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Revealing Patients HIV Status

by Attorney Frank E. Reardon

September 1993


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     A California Appeals Court recently found a physician liable for the disclosure of a patient's HIV positive status in a medical report on a worker's compensation claim.  This decision underscores the growing need of doctors to be extremely cautious in divulging whether a patient is HIV positive.

            This California case, Urbaniak v. Newton, dealt with a machinist, Mr. Urbaniak, who suffered a head and back injury while at work.  Urbaniak claimed that the injury had led to debilitating pain that prevented him from doing his job as a machinist.  Ultimately, he brought a workers' compensation claim against his employer.  After the claim was filed, the employer's law firm sought to have Urbaniak examined by a neurologist.  He consented to the examination.

            As part of the neurological examination, the physician attached metal electrodes onto Urbaniak's body.  During the course of this examination, the metal electrodes drew blood, which was not unusual for this particular type of procedure.  After the examination was completed, Urbaniak told the nurse that he was HIV positive.

            Mr. Urbaniak was concerned about the possibility of spreading the virus to other patients.  His concern was sparked when he saw the electrodes draw blood.  He allegedly told the nurse that he was HIV positive and that she should be careful to sterilize the equipment used on him.

            Mr. Urbaniak also alleged that he told that same nurse that he did not want his HIV status listed in the medical report. However, in his medical report, the physician did note that Urbaniak was HIV positive.  The doctor divulged this informantion because he thought the source of the disabling head and shoulder pain and tension might be related to Urbaniak's medical condition as an AIDS patient.  As the court quoted from the physician's report:


"It seems more probable that, psychosocial, character-ological or other factors played a significant role inthe accentuation of symptomatology.  Here it is worth noting that the patient informed me that he has been diagnosed as HLV-III positive.  It would not be surprising that under the circumstances of concerns about potentially serious health matters, he might have some increase in symptomatology due to increased muscle tension."



The report was sent to the insurance company and ultimately to the Workers Compensation Appeals Board.  The insurance company terminated payments to Urbaniak's chiropractor and sent the chiropractor a copy of the medical report as justification for the  discontinuance of payments for these services.  Mr. Urbaniak brought suit against the physician and others for invasion of privacy.  The trial court entered a judgment of dismissal and Urbaniak appealed.  The Appeals court reversed the dismissal in part.  The question for the court was whether the disclosure of Urbaniak's HIV status constituted an "improper use of information properly obtained". The court reasoned that the patient had a reasonable expectation of privacy that his disclosure that he was HIV positive would not be disseminated in the medical report.  Moreover, the court stressed that a failure to protect the patient's privacy in this type of situation would subvert a public interest which favors communication of a patient's HIV status to his or her physician. Thus the court held that the patient's right to privacy arises in the disclosure of his or her HIV positive status to a health care worker for the purpose of alerting that worker for the need to take certain safety precautions.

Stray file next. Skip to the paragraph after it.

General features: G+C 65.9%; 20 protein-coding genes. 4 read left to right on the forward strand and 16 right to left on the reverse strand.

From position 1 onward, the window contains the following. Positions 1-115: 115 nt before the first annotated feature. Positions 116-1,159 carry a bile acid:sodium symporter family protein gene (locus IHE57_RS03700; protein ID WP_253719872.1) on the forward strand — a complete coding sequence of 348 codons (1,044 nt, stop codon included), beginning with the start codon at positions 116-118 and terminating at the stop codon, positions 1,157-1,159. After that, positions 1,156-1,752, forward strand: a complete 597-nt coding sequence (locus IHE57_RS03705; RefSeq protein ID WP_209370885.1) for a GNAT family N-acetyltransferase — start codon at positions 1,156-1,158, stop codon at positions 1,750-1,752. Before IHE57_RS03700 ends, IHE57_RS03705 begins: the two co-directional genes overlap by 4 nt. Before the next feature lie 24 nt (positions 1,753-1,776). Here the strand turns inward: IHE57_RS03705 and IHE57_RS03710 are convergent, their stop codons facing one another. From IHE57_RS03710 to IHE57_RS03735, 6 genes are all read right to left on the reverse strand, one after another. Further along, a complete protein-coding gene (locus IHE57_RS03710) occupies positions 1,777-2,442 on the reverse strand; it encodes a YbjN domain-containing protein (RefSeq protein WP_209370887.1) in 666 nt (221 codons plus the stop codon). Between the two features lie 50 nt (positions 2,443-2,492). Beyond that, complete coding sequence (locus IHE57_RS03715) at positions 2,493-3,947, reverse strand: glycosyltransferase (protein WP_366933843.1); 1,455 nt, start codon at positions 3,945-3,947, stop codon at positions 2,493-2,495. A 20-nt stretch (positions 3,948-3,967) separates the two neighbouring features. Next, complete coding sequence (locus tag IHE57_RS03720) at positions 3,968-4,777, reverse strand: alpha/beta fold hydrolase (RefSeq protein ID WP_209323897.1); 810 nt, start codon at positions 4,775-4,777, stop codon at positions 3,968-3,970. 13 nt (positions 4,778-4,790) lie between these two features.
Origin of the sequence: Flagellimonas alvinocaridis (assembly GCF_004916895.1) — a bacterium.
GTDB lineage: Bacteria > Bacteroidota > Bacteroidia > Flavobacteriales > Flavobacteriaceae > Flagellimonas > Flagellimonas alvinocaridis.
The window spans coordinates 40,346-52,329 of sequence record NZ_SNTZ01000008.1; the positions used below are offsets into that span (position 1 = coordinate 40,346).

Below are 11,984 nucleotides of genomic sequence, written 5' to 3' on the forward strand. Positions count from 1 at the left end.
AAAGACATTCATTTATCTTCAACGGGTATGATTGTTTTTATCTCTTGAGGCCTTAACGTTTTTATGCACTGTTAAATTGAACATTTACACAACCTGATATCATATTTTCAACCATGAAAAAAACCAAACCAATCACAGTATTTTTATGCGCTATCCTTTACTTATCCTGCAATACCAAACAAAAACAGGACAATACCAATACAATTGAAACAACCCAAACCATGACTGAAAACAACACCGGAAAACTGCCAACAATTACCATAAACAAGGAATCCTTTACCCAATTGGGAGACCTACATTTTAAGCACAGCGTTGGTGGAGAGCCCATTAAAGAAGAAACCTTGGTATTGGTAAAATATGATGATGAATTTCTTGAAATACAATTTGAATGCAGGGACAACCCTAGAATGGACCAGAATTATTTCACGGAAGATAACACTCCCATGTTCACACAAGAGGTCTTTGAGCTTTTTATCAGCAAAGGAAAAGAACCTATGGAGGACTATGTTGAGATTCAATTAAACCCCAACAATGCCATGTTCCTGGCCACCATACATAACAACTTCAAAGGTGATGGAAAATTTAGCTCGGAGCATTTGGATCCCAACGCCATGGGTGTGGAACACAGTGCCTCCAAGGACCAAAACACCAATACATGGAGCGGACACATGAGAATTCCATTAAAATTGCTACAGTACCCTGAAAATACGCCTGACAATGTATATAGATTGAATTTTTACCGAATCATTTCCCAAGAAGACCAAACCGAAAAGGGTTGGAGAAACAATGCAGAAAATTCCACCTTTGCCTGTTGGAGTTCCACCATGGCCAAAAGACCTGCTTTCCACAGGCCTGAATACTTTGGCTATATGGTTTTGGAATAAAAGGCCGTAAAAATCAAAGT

Interestingly, the court rejected the argument by Urbaniak that the disclosure in the medical report that he was HIV positive violated the California statute restricting the divulgence of the results of a blood test for the AIDS virus without the written consent of the patient.

            Massachusetts has a similar statute regarding the disclosure of the results of an AIDS blood test.  This decision does not foreshadow any expansion of the definition of blood "test" to include medical histories and the like.

            However, physicians should be extremely cautious in disseminating information regarding their patients' HIV status.  Doctors and other health care providers should try and restrict the use of this information to those instances where it is essential to the diagnosis.  As this California case implies, however, even if a doctor believes a patient's HIV positive condition is relevant, he may be liable for invasion of privacy if a court determines such dissemination to be an improper use of this sensitive information.